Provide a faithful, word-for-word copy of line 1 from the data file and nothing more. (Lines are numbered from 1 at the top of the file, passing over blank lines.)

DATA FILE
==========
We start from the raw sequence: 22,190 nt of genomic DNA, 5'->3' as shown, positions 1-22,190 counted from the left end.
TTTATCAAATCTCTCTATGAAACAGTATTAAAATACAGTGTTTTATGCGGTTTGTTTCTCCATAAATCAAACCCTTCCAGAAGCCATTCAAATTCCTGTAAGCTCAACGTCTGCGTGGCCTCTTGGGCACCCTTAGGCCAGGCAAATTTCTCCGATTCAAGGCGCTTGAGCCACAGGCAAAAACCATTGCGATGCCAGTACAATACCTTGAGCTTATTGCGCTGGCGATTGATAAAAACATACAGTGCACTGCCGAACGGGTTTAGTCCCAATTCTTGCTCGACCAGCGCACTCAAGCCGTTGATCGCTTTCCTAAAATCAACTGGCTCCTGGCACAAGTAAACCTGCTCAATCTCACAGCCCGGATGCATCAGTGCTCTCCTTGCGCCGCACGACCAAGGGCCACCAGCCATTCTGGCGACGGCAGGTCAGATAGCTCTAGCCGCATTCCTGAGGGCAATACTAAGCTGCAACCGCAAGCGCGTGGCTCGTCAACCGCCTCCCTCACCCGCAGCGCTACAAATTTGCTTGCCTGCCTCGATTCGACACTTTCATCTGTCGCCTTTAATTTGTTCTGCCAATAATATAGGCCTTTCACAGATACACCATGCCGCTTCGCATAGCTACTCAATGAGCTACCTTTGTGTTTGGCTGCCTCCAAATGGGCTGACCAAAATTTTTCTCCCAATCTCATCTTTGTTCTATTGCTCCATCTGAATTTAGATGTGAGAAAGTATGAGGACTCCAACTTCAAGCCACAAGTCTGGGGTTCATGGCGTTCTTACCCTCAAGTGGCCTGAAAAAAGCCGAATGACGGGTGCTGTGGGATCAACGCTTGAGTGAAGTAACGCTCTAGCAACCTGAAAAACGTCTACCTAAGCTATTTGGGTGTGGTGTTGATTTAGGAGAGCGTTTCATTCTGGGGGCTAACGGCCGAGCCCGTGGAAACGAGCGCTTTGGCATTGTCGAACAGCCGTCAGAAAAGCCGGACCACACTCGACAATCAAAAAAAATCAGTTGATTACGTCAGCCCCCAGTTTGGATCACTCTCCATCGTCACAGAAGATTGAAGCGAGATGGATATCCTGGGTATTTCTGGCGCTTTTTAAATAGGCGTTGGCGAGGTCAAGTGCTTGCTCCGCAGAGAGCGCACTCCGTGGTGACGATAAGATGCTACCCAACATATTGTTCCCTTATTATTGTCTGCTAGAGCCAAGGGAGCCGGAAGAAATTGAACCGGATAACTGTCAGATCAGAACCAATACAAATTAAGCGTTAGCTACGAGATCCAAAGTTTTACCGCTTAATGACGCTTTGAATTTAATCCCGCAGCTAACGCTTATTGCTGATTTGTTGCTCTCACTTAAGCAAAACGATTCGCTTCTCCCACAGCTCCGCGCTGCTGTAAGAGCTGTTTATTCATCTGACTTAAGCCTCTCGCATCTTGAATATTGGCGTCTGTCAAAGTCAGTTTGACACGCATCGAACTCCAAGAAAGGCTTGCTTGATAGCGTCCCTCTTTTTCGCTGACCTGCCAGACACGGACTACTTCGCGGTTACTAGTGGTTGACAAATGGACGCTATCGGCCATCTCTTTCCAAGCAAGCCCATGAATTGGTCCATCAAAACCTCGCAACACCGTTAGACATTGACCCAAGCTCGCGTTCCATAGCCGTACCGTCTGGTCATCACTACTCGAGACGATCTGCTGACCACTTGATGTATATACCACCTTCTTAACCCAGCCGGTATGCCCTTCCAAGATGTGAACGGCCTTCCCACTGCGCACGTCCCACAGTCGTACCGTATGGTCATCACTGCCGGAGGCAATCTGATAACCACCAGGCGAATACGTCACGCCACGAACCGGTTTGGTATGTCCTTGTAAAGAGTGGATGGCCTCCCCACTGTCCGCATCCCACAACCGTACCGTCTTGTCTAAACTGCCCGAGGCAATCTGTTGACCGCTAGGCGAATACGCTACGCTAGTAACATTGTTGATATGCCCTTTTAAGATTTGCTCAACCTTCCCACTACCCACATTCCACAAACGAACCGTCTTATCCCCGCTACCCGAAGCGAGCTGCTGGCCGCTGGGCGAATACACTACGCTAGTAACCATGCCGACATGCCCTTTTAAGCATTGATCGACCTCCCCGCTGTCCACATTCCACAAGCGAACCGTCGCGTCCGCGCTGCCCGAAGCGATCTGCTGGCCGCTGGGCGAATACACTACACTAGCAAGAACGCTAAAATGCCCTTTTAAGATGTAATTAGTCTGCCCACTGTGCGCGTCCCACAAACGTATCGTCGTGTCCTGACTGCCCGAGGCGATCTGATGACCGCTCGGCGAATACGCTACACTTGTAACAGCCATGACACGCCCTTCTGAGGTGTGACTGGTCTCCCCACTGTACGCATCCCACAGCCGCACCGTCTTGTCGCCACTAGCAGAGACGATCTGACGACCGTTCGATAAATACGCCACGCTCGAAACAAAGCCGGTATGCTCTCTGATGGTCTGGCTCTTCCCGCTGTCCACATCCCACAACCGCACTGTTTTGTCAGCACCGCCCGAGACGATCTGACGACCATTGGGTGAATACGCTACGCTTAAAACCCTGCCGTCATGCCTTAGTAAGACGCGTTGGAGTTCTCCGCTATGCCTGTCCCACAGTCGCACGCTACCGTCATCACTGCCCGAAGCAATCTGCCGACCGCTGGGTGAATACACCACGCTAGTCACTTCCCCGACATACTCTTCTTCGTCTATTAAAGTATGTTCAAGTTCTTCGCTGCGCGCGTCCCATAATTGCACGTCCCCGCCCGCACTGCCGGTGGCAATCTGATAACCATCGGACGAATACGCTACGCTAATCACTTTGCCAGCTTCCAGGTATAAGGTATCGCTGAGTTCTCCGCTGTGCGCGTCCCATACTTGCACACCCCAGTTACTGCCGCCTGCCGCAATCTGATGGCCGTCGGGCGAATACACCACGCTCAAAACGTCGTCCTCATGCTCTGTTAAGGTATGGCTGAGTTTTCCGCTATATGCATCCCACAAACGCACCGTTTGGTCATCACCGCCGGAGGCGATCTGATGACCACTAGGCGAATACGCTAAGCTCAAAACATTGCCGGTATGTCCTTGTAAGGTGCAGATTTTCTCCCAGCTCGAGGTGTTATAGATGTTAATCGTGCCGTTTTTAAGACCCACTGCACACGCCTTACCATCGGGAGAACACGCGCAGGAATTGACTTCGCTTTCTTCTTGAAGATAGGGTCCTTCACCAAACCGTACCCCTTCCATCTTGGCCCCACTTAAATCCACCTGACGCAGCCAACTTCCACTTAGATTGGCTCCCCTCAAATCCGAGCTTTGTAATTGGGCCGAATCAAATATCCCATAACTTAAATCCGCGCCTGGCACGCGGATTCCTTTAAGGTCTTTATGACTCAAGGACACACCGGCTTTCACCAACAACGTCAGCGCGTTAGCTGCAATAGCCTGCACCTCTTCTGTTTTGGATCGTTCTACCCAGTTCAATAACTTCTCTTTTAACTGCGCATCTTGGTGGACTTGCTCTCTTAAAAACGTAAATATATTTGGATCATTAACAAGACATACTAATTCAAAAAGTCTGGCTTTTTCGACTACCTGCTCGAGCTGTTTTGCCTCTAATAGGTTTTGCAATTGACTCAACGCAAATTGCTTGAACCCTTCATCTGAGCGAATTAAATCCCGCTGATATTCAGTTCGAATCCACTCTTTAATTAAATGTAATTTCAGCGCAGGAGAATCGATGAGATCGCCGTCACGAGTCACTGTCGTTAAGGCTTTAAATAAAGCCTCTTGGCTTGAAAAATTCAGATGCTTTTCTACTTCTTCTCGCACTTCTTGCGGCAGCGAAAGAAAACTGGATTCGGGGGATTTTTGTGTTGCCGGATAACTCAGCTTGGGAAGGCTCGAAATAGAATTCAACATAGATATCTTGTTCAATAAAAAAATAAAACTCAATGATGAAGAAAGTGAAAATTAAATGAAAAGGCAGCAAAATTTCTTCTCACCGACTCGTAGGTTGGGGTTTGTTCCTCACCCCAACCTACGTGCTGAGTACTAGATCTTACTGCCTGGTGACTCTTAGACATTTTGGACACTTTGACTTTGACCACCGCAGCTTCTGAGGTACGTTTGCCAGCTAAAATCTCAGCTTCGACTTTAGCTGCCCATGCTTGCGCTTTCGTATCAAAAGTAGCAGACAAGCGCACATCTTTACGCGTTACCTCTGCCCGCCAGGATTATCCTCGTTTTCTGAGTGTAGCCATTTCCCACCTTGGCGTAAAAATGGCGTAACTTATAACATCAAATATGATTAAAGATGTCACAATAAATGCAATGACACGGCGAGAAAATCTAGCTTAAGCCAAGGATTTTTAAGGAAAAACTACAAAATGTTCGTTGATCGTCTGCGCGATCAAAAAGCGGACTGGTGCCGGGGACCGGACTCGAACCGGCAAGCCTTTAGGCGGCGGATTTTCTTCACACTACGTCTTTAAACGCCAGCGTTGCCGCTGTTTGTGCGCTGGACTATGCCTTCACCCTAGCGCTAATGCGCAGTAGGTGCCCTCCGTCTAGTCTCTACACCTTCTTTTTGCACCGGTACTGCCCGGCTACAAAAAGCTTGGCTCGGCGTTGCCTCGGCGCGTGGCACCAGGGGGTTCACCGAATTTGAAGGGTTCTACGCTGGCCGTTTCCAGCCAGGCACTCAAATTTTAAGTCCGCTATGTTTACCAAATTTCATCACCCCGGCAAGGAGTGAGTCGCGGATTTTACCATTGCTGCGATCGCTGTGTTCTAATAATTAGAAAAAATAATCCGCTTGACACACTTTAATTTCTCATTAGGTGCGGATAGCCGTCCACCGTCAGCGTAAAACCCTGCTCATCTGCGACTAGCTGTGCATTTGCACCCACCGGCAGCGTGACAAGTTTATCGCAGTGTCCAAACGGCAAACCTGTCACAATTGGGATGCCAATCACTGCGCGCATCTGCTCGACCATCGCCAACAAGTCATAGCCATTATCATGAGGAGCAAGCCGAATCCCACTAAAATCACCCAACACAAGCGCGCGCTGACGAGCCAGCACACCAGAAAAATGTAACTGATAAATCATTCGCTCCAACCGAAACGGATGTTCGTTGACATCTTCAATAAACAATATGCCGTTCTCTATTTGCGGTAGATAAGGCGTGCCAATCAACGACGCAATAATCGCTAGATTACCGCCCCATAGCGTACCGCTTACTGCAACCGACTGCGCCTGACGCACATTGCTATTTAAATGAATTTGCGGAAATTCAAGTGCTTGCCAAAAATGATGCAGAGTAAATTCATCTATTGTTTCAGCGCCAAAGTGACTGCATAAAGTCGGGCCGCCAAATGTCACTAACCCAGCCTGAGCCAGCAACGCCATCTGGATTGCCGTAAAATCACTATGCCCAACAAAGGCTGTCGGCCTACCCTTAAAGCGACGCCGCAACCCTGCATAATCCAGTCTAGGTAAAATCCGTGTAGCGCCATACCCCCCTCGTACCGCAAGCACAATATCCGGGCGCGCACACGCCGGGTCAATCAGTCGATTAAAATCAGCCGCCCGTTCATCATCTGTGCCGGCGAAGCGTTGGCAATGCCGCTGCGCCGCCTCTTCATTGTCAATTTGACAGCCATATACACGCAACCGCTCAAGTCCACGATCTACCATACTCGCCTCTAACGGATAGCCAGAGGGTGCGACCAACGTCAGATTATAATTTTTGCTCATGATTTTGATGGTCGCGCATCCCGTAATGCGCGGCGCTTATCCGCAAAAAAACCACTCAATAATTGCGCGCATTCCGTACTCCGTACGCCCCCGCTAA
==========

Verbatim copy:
We start from the raw sequence: 22,190 nt of genomic DNA, 5'->3' as shown, positions 1-22,190 counted from the left end.